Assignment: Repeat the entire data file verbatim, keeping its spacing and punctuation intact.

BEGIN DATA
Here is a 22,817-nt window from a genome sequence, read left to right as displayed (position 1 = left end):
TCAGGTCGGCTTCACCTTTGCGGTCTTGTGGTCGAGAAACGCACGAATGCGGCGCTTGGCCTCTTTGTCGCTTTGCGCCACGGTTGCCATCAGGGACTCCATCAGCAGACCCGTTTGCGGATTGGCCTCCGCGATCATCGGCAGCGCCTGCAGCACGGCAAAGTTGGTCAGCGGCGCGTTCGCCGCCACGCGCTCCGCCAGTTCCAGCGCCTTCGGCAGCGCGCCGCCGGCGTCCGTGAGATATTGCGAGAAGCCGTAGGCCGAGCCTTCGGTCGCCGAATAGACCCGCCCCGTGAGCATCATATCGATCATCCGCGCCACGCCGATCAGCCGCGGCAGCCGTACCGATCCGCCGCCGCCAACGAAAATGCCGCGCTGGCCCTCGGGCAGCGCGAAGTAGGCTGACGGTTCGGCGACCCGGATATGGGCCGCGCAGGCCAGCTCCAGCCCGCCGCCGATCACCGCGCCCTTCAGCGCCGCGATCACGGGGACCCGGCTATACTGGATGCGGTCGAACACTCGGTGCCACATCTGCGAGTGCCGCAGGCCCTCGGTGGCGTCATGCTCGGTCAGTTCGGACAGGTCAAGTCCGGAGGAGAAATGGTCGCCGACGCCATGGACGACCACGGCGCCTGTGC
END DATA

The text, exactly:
Here is a 22,817-nt window from a genome sequence, read left to right as displayed (position 1 = left end):
TCAGGTCGGCTTCACCTTTGCGGTCTTGTGGTCGAGAAACGCACGAATGCGGCGCTTGGCCTCTTTGTCGCTTTGCGCCACGGTTGCCATCAGGGACTCCATCAGCAGACCCGTTTGCGGATTGGCCTCCGCGATCATCGGCAGCGCCTGCAGCACGGCAAAGTTGGTCAGCGGCGCGTTCGCCGCCACGCGCTCCGCCAGTTCCAGCGCCTTCGGCAGCGCGCCGCCGGCGTCCGTGAGATATTGCGAGAAGCCGTAGGCCGAGCCTTCGGTCGCCGAATAGACCCGCCCCGTGAGCATCATATCGATCATCCGCGCCACGCCGATCAGCCGCGGCAGCCGTACCGATCCGCCGCCGCCAACGAAAATGCCGCGCTGGCCCTCGGGCAGCGCGAAGTAGGCTGACGGTTCGGCGACCCGGATATGGGCCGCGCAGGCCAGCTCCAGCCCGCCGCCGATCACCGCGCCCTTCAGCGCCGCGATCACGGGGACCCGGCTATACTGGATGCGGTCGAACACTCGGTGCCACATCTGCGAGTGCCGCAGGCCCTCGGTGGCGTCATGCTCGGTCAGTTCGGACAGGTCAAGTCCGGAGGAGAAATGGTCGCCGACGCCATGGACGACCACGGCGCCTGTGC